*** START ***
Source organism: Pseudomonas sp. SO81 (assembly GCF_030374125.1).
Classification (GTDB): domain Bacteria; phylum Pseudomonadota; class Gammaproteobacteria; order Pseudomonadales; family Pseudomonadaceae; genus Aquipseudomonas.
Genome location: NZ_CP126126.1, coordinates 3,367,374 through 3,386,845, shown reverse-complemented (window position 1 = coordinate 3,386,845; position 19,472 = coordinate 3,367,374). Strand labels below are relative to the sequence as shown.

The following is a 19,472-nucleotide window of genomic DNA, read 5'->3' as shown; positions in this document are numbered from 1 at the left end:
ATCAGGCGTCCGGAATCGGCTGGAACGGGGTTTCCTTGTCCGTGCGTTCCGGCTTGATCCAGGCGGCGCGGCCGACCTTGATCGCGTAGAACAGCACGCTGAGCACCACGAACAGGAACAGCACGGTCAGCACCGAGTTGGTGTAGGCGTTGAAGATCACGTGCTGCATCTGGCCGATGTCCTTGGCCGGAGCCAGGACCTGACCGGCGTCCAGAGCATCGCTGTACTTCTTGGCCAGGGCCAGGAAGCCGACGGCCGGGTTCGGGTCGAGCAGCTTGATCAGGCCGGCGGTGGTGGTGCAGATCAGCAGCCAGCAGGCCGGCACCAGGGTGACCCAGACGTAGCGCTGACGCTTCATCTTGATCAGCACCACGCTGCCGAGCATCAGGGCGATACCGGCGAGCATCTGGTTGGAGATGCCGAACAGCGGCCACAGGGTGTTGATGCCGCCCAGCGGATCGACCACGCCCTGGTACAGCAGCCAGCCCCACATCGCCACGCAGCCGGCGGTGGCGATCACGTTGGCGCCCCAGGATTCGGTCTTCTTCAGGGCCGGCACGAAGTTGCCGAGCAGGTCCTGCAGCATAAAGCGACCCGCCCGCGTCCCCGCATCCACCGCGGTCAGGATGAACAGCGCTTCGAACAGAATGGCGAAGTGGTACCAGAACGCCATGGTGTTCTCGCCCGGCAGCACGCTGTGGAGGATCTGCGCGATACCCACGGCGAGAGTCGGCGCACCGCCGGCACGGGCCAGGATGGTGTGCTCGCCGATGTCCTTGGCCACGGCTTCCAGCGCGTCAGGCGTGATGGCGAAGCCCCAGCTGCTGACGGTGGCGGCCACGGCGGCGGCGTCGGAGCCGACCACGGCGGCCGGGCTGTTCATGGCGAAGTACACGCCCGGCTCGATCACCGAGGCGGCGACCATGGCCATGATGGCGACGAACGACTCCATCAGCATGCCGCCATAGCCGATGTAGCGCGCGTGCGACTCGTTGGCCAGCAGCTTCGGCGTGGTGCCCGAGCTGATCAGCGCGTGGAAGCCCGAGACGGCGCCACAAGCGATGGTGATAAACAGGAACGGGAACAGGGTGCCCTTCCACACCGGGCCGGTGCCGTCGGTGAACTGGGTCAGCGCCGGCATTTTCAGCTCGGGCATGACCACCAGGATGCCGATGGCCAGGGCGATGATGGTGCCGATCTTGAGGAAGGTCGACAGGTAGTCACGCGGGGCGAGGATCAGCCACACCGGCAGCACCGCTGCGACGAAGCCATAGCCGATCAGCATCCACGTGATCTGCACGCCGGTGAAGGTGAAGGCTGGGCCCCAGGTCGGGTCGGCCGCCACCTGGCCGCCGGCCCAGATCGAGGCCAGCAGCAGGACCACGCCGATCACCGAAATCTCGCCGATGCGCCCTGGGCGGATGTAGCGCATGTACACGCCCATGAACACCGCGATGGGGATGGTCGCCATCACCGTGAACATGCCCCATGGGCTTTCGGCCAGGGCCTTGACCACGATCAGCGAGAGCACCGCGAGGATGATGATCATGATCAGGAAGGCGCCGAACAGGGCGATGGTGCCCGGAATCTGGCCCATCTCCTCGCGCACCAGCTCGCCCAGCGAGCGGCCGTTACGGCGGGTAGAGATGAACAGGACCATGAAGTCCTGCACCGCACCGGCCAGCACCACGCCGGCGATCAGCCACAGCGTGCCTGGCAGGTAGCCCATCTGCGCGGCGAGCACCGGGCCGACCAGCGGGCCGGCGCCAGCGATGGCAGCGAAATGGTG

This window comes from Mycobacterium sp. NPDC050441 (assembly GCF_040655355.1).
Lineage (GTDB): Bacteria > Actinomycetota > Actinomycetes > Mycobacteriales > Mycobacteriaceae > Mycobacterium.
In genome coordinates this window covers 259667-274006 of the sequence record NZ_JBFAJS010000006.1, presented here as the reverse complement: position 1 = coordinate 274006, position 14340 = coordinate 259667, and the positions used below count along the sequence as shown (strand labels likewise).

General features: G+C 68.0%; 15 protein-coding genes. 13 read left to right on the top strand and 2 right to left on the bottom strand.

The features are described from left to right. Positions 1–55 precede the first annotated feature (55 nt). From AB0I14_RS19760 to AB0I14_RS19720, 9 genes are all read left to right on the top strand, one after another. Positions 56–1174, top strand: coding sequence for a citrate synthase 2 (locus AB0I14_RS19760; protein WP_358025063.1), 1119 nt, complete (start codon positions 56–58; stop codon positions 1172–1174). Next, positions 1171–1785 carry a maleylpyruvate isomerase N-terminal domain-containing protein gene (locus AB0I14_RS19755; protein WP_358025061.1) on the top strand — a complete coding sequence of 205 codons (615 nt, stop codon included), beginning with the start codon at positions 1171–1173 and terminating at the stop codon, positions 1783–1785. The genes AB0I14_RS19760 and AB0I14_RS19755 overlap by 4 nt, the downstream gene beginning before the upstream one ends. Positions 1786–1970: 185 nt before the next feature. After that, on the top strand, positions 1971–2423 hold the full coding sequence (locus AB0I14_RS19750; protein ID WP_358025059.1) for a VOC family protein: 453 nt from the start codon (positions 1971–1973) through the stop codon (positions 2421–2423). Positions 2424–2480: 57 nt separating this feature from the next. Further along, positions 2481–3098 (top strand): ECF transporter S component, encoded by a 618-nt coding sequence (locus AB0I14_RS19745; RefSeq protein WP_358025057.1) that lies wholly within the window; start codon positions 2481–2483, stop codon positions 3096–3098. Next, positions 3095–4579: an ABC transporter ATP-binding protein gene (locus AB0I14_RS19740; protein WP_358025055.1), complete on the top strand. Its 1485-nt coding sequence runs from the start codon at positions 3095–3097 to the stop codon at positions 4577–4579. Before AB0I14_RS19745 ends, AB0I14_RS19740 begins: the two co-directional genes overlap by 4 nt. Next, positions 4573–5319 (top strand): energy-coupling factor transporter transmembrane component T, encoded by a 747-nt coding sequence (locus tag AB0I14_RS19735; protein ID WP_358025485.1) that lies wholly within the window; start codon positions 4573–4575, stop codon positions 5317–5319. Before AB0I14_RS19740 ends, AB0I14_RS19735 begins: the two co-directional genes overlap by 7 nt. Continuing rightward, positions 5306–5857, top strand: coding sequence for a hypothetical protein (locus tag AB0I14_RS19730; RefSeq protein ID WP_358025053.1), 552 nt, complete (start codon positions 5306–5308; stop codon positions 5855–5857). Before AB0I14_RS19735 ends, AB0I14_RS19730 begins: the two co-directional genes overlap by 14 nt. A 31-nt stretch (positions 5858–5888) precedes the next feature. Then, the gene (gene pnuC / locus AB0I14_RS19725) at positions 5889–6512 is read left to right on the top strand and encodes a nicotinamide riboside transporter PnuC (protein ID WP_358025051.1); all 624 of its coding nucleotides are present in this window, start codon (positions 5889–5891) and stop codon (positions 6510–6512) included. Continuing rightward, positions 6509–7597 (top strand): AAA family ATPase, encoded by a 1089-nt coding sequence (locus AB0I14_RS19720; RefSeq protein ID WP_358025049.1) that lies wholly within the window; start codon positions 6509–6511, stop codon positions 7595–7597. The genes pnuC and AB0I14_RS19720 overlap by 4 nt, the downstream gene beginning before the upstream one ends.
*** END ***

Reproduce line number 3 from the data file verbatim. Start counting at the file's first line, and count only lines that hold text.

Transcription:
Genome location: NZ_CP126126.1, coordinates 3,367,374 through 3,386,845, shown reverse-complemented (window position 1 = coordinate 3,386,845; position 19,472 = coordinate 3,367,374). Strand labels below are relative to the sequence as shown.